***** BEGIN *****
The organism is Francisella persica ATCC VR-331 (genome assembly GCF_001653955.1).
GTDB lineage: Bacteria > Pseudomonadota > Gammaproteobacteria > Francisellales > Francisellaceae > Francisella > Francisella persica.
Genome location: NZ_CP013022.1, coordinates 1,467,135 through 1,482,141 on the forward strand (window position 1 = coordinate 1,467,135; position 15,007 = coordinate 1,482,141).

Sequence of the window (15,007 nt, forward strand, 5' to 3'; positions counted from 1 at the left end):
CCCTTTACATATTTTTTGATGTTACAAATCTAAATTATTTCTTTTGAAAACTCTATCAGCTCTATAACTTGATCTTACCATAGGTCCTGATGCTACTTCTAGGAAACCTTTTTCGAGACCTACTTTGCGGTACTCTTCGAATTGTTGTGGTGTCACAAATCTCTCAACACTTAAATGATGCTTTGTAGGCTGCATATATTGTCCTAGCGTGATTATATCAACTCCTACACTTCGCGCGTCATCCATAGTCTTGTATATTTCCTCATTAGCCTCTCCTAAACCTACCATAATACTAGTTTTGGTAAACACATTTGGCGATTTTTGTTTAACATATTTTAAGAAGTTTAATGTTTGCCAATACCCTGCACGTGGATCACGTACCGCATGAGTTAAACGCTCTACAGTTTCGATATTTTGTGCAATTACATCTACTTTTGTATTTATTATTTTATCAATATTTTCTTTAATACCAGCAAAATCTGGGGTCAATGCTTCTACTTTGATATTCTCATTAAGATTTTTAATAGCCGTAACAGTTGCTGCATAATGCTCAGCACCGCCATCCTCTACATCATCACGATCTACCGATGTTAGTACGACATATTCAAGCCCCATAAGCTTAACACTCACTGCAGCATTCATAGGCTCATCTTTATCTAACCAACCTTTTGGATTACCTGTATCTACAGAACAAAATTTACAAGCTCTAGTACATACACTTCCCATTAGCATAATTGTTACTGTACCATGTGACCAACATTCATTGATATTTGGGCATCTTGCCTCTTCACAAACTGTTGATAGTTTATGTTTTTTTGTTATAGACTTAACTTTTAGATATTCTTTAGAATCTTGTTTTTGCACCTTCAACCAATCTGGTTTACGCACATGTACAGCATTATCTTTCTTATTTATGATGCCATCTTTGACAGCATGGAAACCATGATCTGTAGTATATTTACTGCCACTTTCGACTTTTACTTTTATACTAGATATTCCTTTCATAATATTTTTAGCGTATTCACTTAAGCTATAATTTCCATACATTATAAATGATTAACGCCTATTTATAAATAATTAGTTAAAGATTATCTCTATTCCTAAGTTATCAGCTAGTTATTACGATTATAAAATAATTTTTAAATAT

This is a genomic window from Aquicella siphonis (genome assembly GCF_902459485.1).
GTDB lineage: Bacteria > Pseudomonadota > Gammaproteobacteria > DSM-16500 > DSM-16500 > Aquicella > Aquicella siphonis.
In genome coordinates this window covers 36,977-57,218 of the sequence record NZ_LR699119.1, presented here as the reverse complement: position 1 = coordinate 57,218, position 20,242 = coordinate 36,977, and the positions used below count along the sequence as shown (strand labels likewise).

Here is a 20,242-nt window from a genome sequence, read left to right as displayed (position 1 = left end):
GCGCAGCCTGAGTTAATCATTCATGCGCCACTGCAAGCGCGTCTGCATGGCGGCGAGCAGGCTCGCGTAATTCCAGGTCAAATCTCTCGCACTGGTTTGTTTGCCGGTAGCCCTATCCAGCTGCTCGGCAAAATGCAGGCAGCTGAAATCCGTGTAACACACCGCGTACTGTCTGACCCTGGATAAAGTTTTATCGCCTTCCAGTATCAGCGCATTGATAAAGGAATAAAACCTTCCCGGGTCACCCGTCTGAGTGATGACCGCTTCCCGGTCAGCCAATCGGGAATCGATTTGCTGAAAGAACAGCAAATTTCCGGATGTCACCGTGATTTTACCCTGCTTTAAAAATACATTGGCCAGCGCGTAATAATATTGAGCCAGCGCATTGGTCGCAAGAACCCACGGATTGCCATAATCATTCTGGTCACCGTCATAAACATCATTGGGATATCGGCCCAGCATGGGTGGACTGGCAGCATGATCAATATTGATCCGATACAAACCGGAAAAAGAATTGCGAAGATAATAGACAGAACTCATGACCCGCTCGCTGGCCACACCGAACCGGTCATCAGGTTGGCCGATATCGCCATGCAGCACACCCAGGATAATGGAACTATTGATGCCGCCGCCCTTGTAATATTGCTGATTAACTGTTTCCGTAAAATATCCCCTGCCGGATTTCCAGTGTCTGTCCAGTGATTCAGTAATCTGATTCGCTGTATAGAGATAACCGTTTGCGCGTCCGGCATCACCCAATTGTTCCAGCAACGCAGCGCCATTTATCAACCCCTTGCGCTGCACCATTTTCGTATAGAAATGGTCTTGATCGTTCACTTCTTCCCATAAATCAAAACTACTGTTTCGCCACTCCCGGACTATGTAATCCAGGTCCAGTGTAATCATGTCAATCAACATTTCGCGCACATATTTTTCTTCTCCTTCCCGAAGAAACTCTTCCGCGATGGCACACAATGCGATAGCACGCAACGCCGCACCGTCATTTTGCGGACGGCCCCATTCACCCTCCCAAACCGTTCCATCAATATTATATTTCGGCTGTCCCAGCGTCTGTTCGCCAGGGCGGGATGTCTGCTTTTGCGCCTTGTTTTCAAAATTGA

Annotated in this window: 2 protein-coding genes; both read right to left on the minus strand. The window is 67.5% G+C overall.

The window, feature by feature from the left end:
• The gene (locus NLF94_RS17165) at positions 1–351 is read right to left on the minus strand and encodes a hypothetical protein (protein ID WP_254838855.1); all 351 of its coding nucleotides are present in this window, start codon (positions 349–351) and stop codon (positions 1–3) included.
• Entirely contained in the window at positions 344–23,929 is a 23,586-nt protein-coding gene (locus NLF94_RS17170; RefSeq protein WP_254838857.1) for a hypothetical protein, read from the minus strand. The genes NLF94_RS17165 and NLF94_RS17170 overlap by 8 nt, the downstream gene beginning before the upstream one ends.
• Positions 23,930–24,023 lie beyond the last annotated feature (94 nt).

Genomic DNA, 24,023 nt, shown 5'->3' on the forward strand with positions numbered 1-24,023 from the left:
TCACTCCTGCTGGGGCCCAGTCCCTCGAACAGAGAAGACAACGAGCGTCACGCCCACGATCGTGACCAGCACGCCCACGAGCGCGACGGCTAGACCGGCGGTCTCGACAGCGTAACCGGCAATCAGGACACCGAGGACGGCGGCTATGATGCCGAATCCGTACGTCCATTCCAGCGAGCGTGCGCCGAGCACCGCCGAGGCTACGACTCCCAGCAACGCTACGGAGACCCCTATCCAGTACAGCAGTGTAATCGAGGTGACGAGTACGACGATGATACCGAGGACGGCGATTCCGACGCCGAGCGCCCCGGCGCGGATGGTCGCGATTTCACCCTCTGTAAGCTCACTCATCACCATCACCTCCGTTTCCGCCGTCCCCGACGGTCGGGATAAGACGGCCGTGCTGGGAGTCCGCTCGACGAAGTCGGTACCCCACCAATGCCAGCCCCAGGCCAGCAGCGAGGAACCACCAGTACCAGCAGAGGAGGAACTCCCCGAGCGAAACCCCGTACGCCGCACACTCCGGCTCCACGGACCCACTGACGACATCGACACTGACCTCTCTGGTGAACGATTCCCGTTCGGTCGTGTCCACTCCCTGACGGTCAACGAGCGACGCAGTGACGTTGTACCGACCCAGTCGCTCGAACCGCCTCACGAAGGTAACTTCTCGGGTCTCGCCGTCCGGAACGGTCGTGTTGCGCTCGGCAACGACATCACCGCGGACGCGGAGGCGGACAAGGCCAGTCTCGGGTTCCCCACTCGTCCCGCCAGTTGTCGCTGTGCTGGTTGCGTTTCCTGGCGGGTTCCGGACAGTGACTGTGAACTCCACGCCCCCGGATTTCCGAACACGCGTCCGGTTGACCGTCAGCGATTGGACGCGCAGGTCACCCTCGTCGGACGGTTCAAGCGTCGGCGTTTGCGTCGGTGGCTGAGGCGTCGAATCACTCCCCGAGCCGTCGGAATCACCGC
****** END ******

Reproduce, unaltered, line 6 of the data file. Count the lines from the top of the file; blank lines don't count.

This is a genomic window from Aquicella siphonis (genome assembly GCF_902459485.1).